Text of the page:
On another note, I wonder if our group's preoccupation with the paradigm of bodily fluids mightn't be anachronistic, maybe even informed by rhetorics of "safer-sex" from the late 1980's/early1990's? Or are tears, semen, blood, snot and other excretions grouped together in the imagery of the day as they are in our anatomical imaginary? The "tears of blood" cite was an interesting example--is it exceptional?
Columbia University Ph.D. Candidate
University of Tokyo Historiographical Institute Foreign Research Fellow
Well, surely SOMETIMES. But one does wonder.
Eye-witness accounts of U.S. civil war battles state that the water of rivers next to the battlefields literally turned red from the vast amounts of blood. It is not impossible.
FINALLY an explanation of that line that makes sense!! One giant leap for a dewdrop, so to speak.
Michael has answered this far better than I could have done. It is interesting that some of us have simply dismissed these tears as false or meaningless, just because the imagery associated with weeping (ama are fishing below my pillow, and so on) can be so obviously over the top. One might as well decide that no blood was shed in battle, just because "rivers of blood" sounds exaggerated. According to a medieval chronicle, at the battle of Poitiers in 1356, "Men trod in their own guts and spat out their teeth...the blood of serfs and princes flowed in one stream into the river." I believe it. And I believe Heian courtiers wept.
More of us, like me, have probably assumed that if the text says she (or he) wept, she did (or would plausibly have done so if real), and if it says her sleeves needed wringing out, they were probably at least pretty wet, at a scale plausible for tears. I had never thought of the problems of silk, makeup, and above all of the ghastly need to blow one's nose, until a couple of days ago. From what I gather so far, none of us can do more than guess how they got around this problem, but I am certainly not surprised that it was not written about, and I refuse to believe that they blew their noses on their sleeves. A picture in Kasuga Gongen Genki shows monks at a ceremony blowing their noses on squares of paper.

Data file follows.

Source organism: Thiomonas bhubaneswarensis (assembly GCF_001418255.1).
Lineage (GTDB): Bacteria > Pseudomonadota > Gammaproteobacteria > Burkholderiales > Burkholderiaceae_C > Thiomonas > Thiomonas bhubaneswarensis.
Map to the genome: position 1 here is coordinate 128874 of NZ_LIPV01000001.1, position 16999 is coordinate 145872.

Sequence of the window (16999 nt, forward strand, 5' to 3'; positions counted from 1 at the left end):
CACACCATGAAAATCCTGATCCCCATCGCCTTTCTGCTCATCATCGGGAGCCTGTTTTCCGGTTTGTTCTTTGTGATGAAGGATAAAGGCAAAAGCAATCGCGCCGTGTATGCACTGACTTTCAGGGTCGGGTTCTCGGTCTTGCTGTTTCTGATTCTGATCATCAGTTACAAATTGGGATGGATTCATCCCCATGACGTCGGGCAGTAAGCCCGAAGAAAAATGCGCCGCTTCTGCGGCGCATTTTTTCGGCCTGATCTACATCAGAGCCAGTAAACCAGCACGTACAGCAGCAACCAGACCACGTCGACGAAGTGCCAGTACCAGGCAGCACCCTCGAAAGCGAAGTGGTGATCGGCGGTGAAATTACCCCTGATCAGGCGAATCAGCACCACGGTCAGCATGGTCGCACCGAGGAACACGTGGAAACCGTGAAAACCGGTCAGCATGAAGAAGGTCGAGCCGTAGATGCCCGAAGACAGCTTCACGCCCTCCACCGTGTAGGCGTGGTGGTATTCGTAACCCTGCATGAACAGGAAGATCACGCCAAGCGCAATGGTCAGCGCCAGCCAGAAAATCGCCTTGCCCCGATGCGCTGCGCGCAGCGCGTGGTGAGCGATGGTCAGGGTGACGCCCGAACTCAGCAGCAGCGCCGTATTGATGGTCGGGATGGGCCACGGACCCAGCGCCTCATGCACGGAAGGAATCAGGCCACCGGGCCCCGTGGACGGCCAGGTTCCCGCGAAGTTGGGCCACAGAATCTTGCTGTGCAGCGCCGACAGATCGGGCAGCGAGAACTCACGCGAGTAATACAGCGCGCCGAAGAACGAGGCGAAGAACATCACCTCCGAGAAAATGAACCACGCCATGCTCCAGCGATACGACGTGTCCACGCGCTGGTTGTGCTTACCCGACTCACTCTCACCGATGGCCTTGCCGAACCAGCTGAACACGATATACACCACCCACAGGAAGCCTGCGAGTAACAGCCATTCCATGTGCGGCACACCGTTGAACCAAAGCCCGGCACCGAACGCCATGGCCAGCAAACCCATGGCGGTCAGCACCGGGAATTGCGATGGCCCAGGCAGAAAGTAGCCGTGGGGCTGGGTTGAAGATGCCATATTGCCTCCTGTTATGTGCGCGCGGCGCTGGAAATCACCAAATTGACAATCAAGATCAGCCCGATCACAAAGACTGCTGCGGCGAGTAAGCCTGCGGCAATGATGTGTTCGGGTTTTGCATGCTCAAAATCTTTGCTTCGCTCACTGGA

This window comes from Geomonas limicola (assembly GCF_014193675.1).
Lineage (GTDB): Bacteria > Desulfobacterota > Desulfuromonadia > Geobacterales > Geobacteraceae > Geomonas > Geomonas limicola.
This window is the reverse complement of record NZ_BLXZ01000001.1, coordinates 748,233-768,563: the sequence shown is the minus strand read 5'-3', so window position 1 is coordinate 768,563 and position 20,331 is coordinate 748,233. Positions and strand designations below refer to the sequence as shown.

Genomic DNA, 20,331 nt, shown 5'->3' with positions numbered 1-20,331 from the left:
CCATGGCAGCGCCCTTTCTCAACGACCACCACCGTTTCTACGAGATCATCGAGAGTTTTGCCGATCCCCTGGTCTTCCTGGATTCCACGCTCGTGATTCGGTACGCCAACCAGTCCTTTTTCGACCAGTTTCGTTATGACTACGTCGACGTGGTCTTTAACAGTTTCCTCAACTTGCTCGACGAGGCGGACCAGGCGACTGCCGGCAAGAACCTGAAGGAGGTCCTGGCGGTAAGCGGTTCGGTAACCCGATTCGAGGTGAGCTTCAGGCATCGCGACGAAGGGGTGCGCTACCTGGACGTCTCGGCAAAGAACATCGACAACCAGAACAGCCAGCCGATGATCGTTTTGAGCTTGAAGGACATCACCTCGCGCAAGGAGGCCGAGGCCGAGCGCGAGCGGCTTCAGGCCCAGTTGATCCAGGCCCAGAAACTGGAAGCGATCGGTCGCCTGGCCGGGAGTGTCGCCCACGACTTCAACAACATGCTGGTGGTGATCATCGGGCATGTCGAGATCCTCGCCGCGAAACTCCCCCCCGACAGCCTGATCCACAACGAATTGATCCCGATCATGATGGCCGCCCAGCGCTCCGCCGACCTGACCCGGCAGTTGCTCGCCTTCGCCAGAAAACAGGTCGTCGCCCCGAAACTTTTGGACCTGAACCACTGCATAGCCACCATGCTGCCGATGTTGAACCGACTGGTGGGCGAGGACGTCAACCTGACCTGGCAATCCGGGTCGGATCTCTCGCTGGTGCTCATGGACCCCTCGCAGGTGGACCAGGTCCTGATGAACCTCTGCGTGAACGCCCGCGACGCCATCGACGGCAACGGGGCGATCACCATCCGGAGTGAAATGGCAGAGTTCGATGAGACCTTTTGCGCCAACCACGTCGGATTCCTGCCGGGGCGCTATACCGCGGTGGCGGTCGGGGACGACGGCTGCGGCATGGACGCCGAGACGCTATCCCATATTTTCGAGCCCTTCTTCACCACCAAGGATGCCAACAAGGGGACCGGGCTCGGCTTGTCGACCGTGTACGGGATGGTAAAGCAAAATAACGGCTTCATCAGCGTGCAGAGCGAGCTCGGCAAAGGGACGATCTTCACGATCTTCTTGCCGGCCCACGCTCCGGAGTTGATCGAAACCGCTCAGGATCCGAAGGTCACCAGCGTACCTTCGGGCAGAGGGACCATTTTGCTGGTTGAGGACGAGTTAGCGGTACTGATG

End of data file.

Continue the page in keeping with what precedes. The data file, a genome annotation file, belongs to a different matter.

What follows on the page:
So literary weeping is not a simple matter. Yes, of course people wept and felt the need to dry their eyes--although some of us, it seems, may feel that they had no right to indulge in such luxuries while others suffered for real. But while tears had valued social meaning (as in Europe sometimes too, as Michael showed), and eyes were fine, some of the business associated with crying was not something one talked about. That seems natural. And since the meaning of tears WAS valued, some people even faked them, like Heichu with his little bottle of water; and novelists attributed them to their characters perhaps (who knows?) more frequently or more copiously than one might otherwise expect.
[In reply to William Bodiford]
Sorry, that's true -- I was imagining blood itself flowing to form rivers, not blood turning rivers red. Obviously I haven't the stomach for these warrior images and should stick to courtier bodily fluids.
Hemp was, of course, what most cultivators wore at least back to the Yayoi period, and was a tribute item (you) in the ritsuryoo tax system. The workers who built Todaiji,etc., were often paid in hemp cloth. There are others who know much more about this than I, but for those of you who are interested, Nagahara Keiji has an old but good article comparing the strengths and weaknesses of hemp vs. cotton clothing. Apparently hemp was not only scratchy, but also much cooler to wear than cotton. That's why the introduction of cotton in the Muromachi era was so important. I wasn't sure how to take Alex's comment. I thought he was poking fun at me, implying that I preferred hemp TO SMOKE. While I have smoked it, I never inhaled.